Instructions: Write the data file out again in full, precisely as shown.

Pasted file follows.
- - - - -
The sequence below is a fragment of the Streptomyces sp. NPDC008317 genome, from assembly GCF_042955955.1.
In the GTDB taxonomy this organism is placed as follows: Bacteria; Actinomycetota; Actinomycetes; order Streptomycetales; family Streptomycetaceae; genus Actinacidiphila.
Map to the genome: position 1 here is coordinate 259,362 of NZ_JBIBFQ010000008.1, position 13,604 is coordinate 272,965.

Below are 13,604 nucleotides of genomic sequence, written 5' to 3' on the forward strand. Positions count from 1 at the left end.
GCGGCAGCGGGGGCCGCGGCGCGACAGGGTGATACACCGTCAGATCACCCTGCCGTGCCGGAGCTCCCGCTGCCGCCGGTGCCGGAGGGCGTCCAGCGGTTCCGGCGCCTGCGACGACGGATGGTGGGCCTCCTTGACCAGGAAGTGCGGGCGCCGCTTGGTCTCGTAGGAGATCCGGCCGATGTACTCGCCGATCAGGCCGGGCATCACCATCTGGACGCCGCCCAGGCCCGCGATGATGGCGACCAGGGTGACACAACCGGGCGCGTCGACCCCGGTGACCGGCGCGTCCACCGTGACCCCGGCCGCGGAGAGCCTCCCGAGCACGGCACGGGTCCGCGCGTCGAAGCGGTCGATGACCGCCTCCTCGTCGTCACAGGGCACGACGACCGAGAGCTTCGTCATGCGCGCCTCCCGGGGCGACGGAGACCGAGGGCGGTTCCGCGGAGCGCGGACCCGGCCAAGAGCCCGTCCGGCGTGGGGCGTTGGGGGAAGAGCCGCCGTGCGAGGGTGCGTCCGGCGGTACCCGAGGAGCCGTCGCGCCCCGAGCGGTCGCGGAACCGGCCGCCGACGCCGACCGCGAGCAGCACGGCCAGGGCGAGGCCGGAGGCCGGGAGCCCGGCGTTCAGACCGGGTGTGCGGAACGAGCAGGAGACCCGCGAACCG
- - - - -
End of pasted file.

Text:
The sequence below is a fragment of the Streptomyces sp. NPDC008317 genome, from assembly GCF_042955955.1.
In the GTDB taxonomy this organism is placed as follows: Bacteria; Actinomycetota; Actinomycetes; order Streptomycetales; family Streptomycetaceae; genus Actinacidiphila.
Map to the genome: position 1 here is coordinate 259,362 of NZ_JBIBFQ010000008.1, position 13,604 is coordinate 272,965.

Below are 13,604 nucleotides of genomic sequence, written 5' to 3' on the forward strand. Positions count from 1 at the left end.
GCGGCAGCGGGGGCCGCGGCGCGACAGGGTGATACACCGTCAGATCACCCTGCCGTGCCGGAGCTCCCGCTGCCGCCGGTGCCGGAGGGCGTCCAGCGGTTCCGGCGCCTGCGACGACGGATGGTGGGCCTCCTTGACCAGGAAGTGCGGGCGCCGCTTGGTCTCGTAGGAGATCCGGCCGATGTACTCGCCGATCAGGCCGGGCATCACCATCTGGACGCCGCCCAGGCCCGCGATGATGGCGACCAGGGTGACACAACCGGGCGCGTCGACCCCGGTGACCGGCGCGTCCACCGTGACCCCGGCCGCGGAGAGCCTCCCGAGCACGGCACGGGTCCGCGCGTCGAAGCGGTCGATGACCGCCTCCTCGTCGTCACAGGGCACGACGACCGAGAGCTTCGTCATGCGCGCCTCCCGGGGCGACGGAGACCGAGGGCGGTTCCGCGGAGCGCGGACCCGGCCAAGAGCCCGTCCGGCGTGGGGCGTTGGGGGAAGAGCCGCCGTGCGAGGGTGCGTCCGGCGGTACCCGAGGAGCCGTCGCGCCCCGAGCGGTCGCGGAACCGGCCGCCGACGCCGACCGCGAGCAGCACGGCCAGGGCGAGGCCGGAGGCCGGGAGCCCGGCGTTCAGACCGGGTGTGCGGAACGAGCAGGAGACCCGCGAACCG